On The Seventh Day Of Christmas My Country Gave To Me: Seven Families Singing
The average energy industry job pays $71,600. That’s $20,000 more than the national average. Coal Miners in West Virginia make an average of $84,800 whereas the state average is $42,800. This helps explain why the decimation of the coal industry in West Virginia (and Ohio, Pennsylvania, Kentucky, Colorado, Wyoming, Alaska…) had such a disproportionate effect on the local economy.
Seeing these jobs come back is a Christmas gift indeed, especially for the families who can breathe a little easier knowing mom and/or dad is back to work. The “Merry” in “Merry Christmas” is a lot easier to say when one is not afraid for the future.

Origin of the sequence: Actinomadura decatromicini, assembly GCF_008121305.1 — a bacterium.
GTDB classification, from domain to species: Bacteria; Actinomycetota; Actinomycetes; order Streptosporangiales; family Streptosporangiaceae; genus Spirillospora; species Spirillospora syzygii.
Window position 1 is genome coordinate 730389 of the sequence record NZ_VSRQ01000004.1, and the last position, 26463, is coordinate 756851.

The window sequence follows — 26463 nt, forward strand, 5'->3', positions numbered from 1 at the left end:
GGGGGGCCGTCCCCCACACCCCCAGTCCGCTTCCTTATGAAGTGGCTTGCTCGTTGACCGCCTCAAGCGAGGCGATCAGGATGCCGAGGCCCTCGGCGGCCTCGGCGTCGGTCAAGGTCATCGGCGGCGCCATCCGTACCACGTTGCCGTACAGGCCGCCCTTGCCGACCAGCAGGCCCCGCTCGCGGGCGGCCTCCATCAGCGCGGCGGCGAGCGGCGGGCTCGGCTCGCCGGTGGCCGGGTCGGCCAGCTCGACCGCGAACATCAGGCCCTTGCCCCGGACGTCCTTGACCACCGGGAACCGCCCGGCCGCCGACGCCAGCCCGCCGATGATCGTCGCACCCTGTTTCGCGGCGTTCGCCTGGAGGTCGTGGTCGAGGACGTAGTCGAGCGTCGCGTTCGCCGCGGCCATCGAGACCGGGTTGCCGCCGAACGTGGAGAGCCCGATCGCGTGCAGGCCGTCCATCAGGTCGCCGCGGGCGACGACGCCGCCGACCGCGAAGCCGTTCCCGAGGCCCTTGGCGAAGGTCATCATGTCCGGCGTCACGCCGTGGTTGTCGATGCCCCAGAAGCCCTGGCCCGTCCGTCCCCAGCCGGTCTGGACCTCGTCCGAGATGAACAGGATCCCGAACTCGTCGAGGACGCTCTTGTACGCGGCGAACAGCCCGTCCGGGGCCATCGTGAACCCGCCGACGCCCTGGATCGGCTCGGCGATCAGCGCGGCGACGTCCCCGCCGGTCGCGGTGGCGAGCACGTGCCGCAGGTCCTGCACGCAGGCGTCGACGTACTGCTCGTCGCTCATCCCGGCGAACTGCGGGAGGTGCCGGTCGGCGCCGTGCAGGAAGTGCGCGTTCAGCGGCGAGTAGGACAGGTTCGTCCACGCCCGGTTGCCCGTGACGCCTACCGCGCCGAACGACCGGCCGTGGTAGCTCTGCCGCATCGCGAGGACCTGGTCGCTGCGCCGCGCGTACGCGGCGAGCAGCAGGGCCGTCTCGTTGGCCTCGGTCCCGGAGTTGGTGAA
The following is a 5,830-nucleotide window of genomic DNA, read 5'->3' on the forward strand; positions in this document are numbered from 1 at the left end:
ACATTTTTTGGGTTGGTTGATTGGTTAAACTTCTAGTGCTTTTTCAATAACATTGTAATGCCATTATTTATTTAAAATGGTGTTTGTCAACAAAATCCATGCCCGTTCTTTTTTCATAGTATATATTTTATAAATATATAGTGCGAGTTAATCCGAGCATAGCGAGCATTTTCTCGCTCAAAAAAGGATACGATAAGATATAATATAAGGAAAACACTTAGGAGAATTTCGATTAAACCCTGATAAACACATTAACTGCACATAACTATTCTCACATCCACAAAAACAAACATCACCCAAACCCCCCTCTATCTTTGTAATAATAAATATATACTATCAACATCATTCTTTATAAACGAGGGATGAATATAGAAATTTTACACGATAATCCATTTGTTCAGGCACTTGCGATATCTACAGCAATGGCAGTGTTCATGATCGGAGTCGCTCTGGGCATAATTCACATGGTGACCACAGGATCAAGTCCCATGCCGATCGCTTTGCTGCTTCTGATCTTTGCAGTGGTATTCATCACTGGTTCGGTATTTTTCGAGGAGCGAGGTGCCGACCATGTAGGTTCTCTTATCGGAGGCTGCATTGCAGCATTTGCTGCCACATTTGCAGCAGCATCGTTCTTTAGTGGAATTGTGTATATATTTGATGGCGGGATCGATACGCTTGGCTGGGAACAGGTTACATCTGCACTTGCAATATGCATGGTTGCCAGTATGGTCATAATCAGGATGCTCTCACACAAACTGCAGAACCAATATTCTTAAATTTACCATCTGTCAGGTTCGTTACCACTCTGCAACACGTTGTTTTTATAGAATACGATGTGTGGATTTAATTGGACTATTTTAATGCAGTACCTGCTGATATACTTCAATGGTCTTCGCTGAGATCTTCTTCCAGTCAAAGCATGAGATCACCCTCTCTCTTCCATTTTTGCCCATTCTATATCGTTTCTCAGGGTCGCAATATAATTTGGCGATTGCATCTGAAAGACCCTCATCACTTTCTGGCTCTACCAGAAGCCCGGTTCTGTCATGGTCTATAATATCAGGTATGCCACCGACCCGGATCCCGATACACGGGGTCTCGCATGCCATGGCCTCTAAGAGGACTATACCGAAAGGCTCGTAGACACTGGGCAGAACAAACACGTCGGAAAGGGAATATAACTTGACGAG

The Department of Labor estimates 104,000 miners are back to work since January 2017. That’s still a far cry from the 115,000 who have been let go during the previous Administration’s war on coal, but at least it is headed in the right direction. And with the Administration’s announcement about removing the fabricated EPA regulation, more coal jobs will be coming back online.
Sure, the Russia-funded Sierra Club and their war on coal campaign financed by presidential hopeful Mike Bloomberg will sue to stay the regulation, but Power The Future is confident in the outcome of that case. (See the 5thDay of Christmas for further explanation).
So families are singing. Families are back to work. Families are making more money and spending less on gas and utility bills (except in the states where politicians are no more than marionettes getting their strings pulled by Tom Steyer. We hope they vote with their feet next time…).
Sing, families! Sing loud. Sing proud. Sing joyfully. America’s future is bright.